8. 8.
    Wang YP, Yu GR, Lee MJ et al (2013) Lipocalin-2 negatively modulates the epithelial-to-mesenchymal transition in hepatocellular carcinoma through the epidermal growth factor (TGF-beta1)/Lcn2/Twist1 pathway. Hepatology 58:1349–1361PubMedCrossRefPubMedCentralGoogle Scholar
  9. 9.
    Fernández CA, Yan L, Louis G et al (2005) The matrix metalloproteinase-9/neutrophil gelatinase-associated lipocalin complex plays a role in breast tumor growth and is present in the urine of breast cancer patients. Clin Cancer Res 11:5390–5395PubMedCrossRefPubMedCentralGoogle Scholar
  10. 10.
    Leung L, Radulovich N, Zhu CQ et al (2012) Lipocalin2 promotes invasion, tumorigenicity and gemcitabine resistance in pancreatic ductal adenocarcinoma. PLoS ONE 7(10):e46677PubMedPubMedCentralCrossRefGoogle Scholar
  11. 11.
    Feng M, Feng J, Chen W et al (2016) Lipocalin2 suppresses metastasis of colorectal cancer by attenuating NF-κB-dependent activation of snail and epithelial mesenchymal transition. Mol Cancer 15:77PubMedPubMedCentralCrossRefGoogle Scholar
  12. 12.
    Tung MC, Hsieh SC, Yang SF et al (2013) Knockdown of lipocalin-2 suppresses the growth and invasion of prostate cancer cells. Prostate 73:1281–1290PubMedCrossRefPubMedCentralGoogle Scholar
  13. 13.
    Leng X, Ding T, Lin H et al (2009) Inhibition of lipocalin 2 impairs breast tumorigenesis and metastasis. Cancer Res 69:8579–8584PubMedCrossRefPubMedCentralGoogle Scholar
  14. 14.
    Shi H, Gu Y, Yang J et al (2008) Lipocalin 2 promotes lung metastasis of murine breast cancer cells. J Exp Clin Cancer Res 27:83PubMedPubMedCentralCrossRefGoogle Scholar
  15. 15.
    Uhlen M, Zhang C, Lee S (2017) A pathology atlas of the human cancer transcriptome. Science 357:2507CrossRefGoogle Scholar
  16. 16.
    Aleskandarany MA, Abduljabbar R, Ashankyty I et al (2016) Prognostic significance of androgen receptor expression in invasive breast cancer: transcriptomic and protein expression analysis. Breast Cancer Res Treat 159:215–227PubMedCrossRefGoogle Scholar
  17. 17.
    Rakha EA, Agarwal D, Green AR et al (2017) Prognostic stratification of oestrogen receptor-positive HER2-negative lymph node-negative class of breast cancer. Histopathology 70:622–631PubMedCrossRefGoogle Scholar
  18. 18.
    Rakha EA, Elsheikh SE, Aleskandarany MA et al (2009) Triple-negative breast cancer: distinguishing between basal and nonbasal subtypes. Clin Cancer Res 15:2302–2310PubMedCrossRefPubMedCentralGoogle Scholar
  19. 19.
    Green AR, Powe DG, Rakha EA et al (2013) Identification of key clinical phenotypes of breast cancer using a reduced panel of protein biomarkers. Br J Cancer 109:1886–1894PubMedPubMedCentralCrossRefGoogle Scholar
  20. 20.
    Rakha EA, Soria D, Green AR et al (2014) Nottingham Prognostic Index Plus (NPI+): a modern clinical decision making tool in breast cancer. Br J Cancer 110:1688–1697PubMedPubMedCentralCrossRefGoogle Scholar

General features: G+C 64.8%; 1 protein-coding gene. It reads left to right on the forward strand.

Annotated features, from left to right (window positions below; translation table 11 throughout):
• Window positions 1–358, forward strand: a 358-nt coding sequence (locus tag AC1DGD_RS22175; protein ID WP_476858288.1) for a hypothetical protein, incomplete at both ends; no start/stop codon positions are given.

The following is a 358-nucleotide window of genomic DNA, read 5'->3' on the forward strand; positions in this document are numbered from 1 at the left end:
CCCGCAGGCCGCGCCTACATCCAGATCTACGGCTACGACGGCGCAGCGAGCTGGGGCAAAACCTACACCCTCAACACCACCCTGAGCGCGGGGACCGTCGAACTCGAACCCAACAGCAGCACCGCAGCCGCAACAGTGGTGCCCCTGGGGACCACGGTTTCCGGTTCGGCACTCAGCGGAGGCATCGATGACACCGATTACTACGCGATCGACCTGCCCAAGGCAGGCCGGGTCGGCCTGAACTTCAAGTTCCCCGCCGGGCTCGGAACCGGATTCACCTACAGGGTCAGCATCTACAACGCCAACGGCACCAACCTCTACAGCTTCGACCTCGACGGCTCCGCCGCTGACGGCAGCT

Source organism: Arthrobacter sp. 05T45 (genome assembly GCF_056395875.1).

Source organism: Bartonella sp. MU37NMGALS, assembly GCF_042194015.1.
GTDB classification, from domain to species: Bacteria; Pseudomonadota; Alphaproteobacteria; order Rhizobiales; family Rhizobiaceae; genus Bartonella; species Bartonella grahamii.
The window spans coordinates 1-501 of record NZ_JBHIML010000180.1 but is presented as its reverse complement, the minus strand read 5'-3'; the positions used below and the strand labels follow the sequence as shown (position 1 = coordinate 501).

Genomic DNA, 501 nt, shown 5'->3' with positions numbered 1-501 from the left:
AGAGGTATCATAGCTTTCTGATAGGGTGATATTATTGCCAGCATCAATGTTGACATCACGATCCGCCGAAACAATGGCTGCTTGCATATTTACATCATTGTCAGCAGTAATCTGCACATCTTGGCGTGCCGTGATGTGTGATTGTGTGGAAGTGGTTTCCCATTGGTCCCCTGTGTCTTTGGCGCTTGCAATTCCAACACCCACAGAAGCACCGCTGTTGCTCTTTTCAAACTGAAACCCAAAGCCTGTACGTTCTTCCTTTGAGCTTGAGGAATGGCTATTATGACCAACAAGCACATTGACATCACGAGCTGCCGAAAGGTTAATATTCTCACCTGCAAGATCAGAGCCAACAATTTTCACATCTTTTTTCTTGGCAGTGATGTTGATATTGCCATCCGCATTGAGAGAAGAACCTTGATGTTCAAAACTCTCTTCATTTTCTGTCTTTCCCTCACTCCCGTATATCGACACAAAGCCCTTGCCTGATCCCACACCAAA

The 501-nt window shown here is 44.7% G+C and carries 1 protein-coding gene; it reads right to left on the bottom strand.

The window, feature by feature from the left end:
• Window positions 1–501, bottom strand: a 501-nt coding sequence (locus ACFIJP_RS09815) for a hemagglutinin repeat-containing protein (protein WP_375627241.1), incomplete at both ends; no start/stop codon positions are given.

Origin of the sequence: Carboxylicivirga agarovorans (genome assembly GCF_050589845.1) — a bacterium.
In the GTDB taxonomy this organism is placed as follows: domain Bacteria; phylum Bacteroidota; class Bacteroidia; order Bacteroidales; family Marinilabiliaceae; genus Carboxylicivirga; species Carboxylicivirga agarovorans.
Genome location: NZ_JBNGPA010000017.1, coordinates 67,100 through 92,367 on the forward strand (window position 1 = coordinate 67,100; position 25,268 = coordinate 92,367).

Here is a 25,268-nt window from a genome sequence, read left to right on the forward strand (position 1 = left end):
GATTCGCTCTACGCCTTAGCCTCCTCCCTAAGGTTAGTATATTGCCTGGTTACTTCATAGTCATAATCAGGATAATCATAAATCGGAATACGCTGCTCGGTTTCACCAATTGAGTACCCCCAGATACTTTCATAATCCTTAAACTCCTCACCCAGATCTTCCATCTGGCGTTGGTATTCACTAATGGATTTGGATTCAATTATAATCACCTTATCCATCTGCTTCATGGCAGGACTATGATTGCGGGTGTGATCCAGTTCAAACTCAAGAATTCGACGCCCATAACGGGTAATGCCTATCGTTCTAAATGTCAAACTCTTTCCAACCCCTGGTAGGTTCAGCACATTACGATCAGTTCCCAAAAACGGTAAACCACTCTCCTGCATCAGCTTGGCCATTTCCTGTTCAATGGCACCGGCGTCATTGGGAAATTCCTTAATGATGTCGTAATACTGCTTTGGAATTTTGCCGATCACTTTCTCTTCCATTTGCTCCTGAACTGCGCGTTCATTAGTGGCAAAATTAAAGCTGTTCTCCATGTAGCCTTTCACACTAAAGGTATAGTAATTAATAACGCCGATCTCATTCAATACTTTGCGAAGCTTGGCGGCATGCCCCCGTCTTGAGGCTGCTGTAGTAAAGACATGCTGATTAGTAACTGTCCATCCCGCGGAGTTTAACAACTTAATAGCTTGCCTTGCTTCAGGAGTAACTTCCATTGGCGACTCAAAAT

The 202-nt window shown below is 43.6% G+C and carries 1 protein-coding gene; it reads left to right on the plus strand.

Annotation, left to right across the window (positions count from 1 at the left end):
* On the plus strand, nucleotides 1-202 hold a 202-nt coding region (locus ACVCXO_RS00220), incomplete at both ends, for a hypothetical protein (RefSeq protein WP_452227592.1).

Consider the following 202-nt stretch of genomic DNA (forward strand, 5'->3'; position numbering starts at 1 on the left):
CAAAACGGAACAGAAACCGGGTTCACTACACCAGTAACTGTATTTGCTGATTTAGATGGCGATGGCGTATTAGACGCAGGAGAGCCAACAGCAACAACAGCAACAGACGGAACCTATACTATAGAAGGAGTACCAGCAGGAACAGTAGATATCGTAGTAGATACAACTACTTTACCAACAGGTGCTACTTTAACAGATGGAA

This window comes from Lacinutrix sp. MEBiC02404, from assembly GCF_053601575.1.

21. 21.
    Aleskandarany MA, Green AR, Ashankyty I et al (2016) Impact of intratumoural heterogeneity on the assessment of Ki67 expression in breast cancer. Breast Cancer Res Treat 158:287–295PubMedCrossRefPubMedCentralGoogle Scholar
  22. 22.
    Muftah AA, Aleskandarany MA, Al-Kaabi MM et al (2017) Ki67 expression in invasive breast cancer: the use of tissue microarrays compared with whole tissue sections. Breast Cancer Res Treat 164:341–348PubMedPubMedCentralCrossRefGoogle Scholar
  23. 23.
    Kurozumi S, Joseph C, Sonbul S et al (2018) Clinicopathological and prognostic significance of Ras association and pleckstrin homology domains 1 (RAPH1) in breast cancer. Breast Cancer Res Treat 172(1):61–68PubMedCrossRefPubMedCentralGoogle Scholar
  24. 24.
    Kurozumi S, Joseph C, Sonbul S et al (2018) Clinical and biological roles of Kelch-like family member 7 in breast cancer: a marker of poor prognosis. Breast Cancer Res Treat 170:525–533PubMedCrossRefPubMedCentralGoogle Scholar
  25. 25.
    Kurozumi S, Joseph C, Raafat S et al (2019) Utility of ankyrin 3 as a prognostic marker in androgen-receptor-positive breast cancer. Breast Cancer Res Treat 176:63–73PubMedCrossRefPubMedCentralGoogle Scholar
  26. 26.
    McCarty KS Jr, Miller LS et al (1985) Estrogen receptor analyses. Correlation of biochemical and immunohistochemical methods using monoclonal antireceptor antibodies. Arch Pathol Lab Med 109:716–721PubMedPubMedCentralGoogle Scholar
  27. 27.
    Detre S, Saclani Jotti G, Dowsett MA (1995) “Quickscore” method for immunohistochemical semiquantitation: validation for oestrogen receptor in breast carcinomas. J Clin Pathol 48:876–878PubMedPubMedCentralCrossRefGoogle Scholar
  28. 28.
    Wu Y, Sarkissyan M, Vadgama JV (2016) Epithelial-mesenchymal transition and breast cancer. J Clin Med 5:E13PubMedCrossRefPubMedCentralGoogle Scholar
  29. 29.
    Lehmann BD, Bauer JA, Chen X et al (2011) Identification of human triple-negative breast cancer subtypes and preclinical models for selection of targeted therapies. J Clin Invest 121:2750–2767PubMedPubMedCentralCrossRefGoogle Scholar
  30. 30.
    Masuda H, Baggerly KA, Wang Y et al (2013) Differential response to neoadjuvant chemotherapy among 7 triple-negative breast cancer molecular subtypes. Clin Cancer Res 19:5533–5540CrossRefGoogle Scholar